Thursday, July 28, 2005

1964 - PAP accused of being "double-tongued" and "double-faced"

Part lll of the retrospective on Singapore's road to independence
Policies differences, personality clashes and power-tripping dogged the PAP's role as the opposition in Malaysia's Parliament. The Merger, celebrated just a year earlier, was resembling more like a marriage of convenience than a union of mutual trust and understanding.


STRAITS TIMES, DECEMBER 3 1964
The PAP came in for a series of attacks by Alliance back-benchers in Parliament today for its criticism of the turnover and payroll taxes announced last Wednesday by the Minister of Finance, Mr Tan Siew Sin.

The sharpest attack was delivered by Mr Lee San Choon (All Segamat) who accused the PAP of being two-faced.

He challenged PAP members to state publicly whether they had stood for the "haves" or "have nots."

Dealing with the budget, Inche Wan Abdul Kadir bin Ismail said the Straits Times had been publishing a lot of articles attacking the tax proposals. PAP speakers had also come to the House voicing the same views.

A voice in the Government back-benches was heard to exclaim: "Ban, ban the Straits Times."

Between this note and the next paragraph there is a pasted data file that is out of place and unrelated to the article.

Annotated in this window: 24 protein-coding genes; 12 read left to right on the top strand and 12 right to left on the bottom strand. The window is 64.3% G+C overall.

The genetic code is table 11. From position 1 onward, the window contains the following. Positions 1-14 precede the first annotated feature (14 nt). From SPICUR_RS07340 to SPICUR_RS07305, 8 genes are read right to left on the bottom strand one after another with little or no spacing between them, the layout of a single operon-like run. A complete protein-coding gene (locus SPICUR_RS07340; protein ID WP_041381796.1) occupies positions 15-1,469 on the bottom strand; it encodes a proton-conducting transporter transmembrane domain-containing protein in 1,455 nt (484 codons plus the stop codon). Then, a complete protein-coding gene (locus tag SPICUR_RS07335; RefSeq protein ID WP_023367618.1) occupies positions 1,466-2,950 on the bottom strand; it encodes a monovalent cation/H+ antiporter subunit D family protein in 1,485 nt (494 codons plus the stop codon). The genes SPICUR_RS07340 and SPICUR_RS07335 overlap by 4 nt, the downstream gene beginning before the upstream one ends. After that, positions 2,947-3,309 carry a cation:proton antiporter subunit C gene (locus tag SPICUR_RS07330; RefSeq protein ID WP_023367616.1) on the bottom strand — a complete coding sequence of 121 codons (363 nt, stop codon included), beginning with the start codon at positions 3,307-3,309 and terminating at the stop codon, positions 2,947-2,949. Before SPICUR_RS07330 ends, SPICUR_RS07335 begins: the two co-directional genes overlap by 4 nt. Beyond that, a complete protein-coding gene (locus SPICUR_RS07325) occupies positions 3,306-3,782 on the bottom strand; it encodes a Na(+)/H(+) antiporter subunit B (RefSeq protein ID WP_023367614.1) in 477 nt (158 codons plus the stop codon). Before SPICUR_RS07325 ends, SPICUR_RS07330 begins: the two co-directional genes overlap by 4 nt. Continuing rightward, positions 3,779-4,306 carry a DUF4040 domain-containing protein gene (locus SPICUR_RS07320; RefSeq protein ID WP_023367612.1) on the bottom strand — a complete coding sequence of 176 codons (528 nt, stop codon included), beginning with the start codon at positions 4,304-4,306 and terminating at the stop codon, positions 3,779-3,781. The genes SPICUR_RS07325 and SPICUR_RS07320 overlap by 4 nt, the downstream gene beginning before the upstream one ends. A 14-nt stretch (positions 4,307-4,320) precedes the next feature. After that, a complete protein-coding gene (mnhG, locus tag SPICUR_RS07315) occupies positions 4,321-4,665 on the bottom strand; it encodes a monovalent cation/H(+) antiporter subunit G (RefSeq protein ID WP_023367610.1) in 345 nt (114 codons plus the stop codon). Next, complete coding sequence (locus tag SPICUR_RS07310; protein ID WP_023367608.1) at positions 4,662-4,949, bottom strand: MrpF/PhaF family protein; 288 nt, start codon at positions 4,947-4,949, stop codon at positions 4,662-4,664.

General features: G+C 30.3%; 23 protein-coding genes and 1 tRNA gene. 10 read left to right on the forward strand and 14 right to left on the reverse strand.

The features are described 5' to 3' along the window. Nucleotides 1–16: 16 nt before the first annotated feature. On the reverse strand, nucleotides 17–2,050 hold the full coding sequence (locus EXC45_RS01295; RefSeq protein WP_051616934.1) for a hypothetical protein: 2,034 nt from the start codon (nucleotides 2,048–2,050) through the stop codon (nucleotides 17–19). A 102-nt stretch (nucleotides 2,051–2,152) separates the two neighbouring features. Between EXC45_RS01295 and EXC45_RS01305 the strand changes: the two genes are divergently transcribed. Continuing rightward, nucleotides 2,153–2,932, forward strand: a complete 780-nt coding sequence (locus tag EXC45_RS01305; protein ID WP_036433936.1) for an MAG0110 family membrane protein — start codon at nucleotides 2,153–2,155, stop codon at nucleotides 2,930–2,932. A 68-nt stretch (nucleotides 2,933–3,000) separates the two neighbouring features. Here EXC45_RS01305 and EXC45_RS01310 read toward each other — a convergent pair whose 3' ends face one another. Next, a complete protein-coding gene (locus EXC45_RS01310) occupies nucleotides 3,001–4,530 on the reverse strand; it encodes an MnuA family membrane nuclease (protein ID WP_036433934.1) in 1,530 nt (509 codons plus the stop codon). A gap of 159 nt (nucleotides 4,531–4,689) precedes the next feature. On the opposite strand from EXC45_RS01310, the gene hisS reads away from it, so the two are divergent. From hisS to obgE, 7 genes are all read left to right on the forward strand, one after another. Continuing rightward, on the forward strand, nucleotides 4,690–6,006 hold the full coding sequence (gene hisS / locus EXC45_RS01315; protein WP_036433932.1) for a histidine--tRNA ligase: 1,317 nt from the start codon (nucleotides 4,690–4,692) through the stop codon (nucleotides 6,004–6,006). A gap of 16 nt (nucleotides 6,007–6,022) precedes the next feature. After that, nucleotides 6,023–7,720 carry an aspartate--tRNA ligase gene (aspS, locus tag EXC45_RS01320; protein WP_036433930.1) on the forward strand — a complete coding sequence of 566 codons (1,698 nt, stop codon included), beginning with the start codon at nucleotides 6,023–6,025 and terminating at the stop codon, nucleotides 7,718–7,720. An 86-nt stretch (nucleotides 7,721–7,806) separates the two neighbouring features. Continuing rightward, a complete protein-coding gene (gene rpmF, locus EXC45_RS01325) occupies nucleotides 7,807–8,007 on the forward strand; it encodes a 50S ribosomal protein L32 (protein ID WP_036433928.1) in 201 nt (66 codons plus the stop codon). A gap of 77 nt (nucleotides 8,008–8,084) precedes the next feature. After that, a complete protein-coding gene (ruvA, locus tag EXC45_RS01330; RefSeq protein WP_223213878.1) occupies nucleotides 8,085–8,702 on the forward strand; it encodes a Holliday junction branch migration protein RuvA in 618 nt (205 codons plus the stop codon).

Inche wan Abdul Kadir said he disagreed with the views expressed by the Straits Times and the PAP. The tax proposals, he said, were designed for the benefit of the ra'ayat.

If the PAP were champions of the middle-class, as they were now claiming, why did they cut the salaries of civil servants who belonged to the middle-class?

It claimed to champion the cause of the have-nots. But what had it done for the have-nots in Geylang Serai and Kampong Glam? he asked. He accused the PAP of being "double-tongued."

Inche Abdul Samad bin Ahmad (PMIP) stressed that the his party supported the budget. It had pledged to work with the Central Government in meeting confrontation.

He then launched into a strong attack on the PAP, which he described as "of the same colour" as the Barisan Socialis.

He recalled that Mr Lee Kuan Yew had met the "Plen" and asked why the Central Government had not arrested him.

Mr Lee San Choon, political secretary to the Finance Minister, said members of the Alliance were "honest and sincere" and did not have the ability to twist and distort facts like the PAP.

"We are not double-faced and we are unable to talk with different tongues in different places," he said.